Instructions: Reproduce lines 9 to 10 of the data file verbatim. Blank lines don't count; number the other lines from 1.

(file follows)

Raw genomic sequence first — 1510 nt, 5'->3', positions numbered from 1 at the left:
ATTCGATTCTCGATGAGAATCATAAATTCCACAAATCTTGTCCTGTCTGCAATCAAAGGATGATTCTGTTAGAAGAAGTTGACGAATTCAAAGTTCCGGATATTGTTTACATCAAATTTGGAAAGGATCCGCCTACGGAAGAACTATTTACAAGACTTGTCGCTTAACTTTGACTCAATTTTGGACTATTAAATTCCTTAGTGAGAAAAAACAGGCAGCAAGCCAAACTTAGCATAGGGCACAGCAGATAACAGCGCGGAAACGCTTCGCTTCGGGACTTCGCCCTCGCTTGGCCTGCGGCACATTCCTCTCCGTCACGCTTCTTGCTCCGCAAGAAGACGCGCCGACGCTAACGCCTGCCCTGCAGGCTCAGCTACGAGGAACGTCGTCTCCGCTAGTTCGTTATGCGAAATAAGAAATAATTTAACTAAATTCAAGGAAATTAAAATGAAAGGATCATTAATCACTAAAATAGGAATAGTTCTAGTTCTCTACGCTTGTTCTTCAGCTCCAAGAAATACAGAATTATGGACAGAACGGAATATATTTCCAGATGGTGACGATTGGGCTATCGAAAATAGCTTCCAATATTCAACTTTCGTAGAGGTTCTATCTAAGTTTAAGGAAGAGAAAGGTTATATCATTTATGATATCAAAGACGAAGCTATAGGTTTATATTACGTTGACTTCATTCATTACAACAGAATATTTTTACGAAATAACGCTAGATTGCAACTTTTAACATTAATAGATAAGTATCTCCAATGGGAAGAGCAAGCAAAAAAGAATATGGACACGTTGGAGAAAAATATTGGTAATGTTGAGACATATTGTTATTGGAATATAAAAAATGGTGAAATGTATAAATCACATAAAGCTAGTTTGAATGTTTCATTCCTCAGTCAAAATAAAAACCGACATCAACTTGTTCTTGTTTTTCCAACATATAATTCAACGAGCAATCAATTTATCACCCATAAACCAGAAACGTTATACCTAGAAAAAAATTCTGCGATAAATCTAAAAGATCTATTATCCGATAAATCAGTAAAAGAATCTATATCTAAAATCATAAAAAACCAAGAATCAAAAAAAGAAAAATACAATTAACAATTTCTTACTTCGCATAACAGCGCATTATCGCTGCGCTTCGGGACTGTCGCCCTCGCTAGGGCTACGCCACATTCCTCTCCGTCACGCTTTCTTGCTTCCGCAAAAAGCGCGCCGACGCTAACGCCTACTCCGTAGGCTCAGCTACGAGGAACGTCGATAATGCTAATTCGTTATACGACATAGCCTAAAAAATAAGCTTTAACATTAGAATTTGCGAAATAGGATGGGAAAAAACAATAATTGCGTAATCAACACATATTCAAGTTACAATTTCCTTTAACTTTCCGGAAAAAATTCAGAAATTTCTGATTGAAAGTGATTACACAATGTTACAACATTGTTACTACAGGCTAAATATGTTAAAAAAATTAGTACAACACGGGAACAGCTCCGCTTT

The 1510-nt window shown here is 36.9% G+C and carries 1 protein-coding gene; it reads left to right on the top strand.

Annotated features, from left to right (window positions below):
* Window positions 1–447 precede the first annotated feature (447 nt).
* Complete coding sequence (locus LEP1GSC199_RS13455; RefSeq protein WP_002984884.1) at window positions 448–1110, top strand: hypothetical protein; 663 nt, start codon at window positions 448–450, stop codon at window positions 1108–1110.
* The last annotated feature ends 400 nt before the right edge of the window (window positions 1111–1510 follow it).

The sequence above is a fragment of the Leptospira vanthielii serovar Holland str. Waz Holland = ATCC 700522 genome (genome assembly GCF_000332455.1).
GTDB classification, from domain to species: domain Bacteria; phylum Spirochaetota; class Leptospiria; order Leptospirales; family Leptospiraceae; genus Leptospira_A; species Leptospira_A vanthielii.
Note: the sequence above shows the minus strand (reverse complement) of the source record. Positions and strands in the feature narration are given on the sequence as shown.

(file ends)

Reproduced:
GTDB classification, from domain to species: domain Bacteria; phylum Spirochaetota; class Leptospiria; order Leptospirales; family Leptospiraceae; genus Leptospira_A; species Leptospira_A vanthielii.
Note: the sequence above shows the minus strand (reverse complement) of the source record. Positions and strands in the feature narration are given on the sequence as shown.